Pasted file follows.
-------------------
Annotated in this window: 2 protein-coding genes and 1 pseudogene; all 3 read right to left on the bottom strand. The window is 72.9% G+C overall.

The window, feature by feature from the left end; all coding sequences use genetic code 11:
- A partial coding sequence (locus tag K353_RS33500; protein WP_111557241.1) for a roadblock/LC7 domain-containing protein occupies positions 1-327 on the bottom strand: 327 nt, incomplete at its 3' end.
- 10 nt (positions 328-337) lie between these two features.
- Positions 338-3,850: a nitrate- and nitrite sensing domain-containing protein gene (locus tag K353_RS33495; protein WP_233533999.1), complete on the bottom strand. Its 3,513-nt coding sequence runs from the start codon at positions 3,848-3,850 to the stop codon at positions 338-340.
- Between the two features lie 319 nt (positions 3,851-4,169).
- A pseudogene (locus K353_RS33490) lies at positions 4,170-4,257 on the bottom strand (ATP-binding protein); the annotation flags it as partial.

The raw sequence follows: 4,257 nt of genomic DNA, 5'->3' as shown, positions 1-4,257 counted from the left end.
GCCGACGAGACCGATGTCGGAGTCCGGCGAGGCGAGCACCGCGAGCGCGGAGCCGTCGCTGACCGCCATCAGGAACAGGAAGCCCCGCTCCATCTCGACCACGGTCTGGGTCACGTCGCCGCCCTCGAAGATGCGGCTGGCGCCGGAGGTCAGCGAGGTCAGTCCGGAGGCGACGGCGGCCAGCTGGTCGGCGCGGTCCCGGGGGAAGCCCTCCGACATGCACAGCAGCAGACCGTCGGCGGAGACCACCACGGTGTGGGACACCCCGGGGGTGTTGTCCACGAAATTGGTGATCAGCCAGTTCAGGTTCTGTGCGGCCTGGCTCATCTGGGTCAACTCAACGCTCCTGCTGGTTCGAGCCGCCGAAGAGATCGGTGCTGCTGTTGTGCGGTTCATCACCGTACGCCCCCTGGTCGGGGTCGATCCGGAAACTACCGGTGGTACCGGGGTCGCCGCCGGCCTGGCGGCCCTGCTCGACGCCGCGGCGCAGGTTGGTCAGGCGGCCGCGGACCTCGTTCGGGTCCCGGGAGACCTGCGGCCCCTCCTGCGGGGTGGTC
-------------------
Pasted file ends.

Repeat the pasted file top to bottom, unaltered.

Annotated in this window: 2 protein-coding genes and 1 pseudogene; all 3 read right to left on the bottom strand. The window is 72.9% G+C overall.

The window, feature by feature from the left end; all coding sequences use genetic code 11:
- A partial coding sequence (locus tag K353_RS33500; protein WP_111557241.1) for a roadblock/LC7 domain-containing protein occupies positions 1-327 on the bottom strand: 327 nt, incomplete at its 3' end.
- 10 nt (positions 328-337) lie between these two features.
- Positions 338-3,850: a nitrate- and nitrite sensing domain-containing protein gene (locus tag K353_RS33495; protein WP_233533999.1), complete on the bottom strand. Its 3,513-nt coding sequence runs from the start codon at positions 3,848-3,850 to the stop codon at positions 338-340.
- Between the two features lie 319 nt (positions 3,851-4,169).
- A pseudogene (locus K353_RS33490) lies at positions 4,170-4,257 on the bottom strand (ATP-binding protein); the annotation flags it as partial.

The raw sequence follows: 4,257 nt of genomic DNA, 5'->3' as shown, positions 1-4,257 counted from the left end.
GCCGACGAGACCGATGTCGGAGTCCGGCGAGGCGAGCACCGCGAGCGCGGAGCCGTCGCTGACCGCCATCAGGAACAGGAAGCCCCGCTCCATCTCGACCACGGTCTGGGTCACGTCGCCGCCCTCGAAGATGCGGCTGGCGCCGGAGGTCAGCGAGGTCAGTCCGGAGGCGACGGCGGCCAGCTGGTCGGCGCGGTCCCGGGGGAAGCCCTCCGACATGCACAGCAGCAGACCGTCGGCGGAGACCACCACGGTGTGGGACACCCCGGGGGTGTTGTCCACGAAATTGGTGATCAGCCAGTTCAGGTTCTGTGCGGCCTGGCTCATCTGGGTCAACTCAACGCTCCTGCTGGTTCGAGCCGCCGAAGAGATCGGTGCTGCTGTTGTGCGGTTCATCACCGTACGCCCCCTGGTCGGGGTCGATCCGGAAACTACCGGTGGTACCGGGGTCGCCGCCGGCCTGGCGGCCCTGCTCGACGCCGCGGCGCAGGTTGGTCAGGCGGCCGCGGACCTCGTTCGGGTCCCGGGAGACCTGCGGCCCCTCCTGCGGGGTGGTC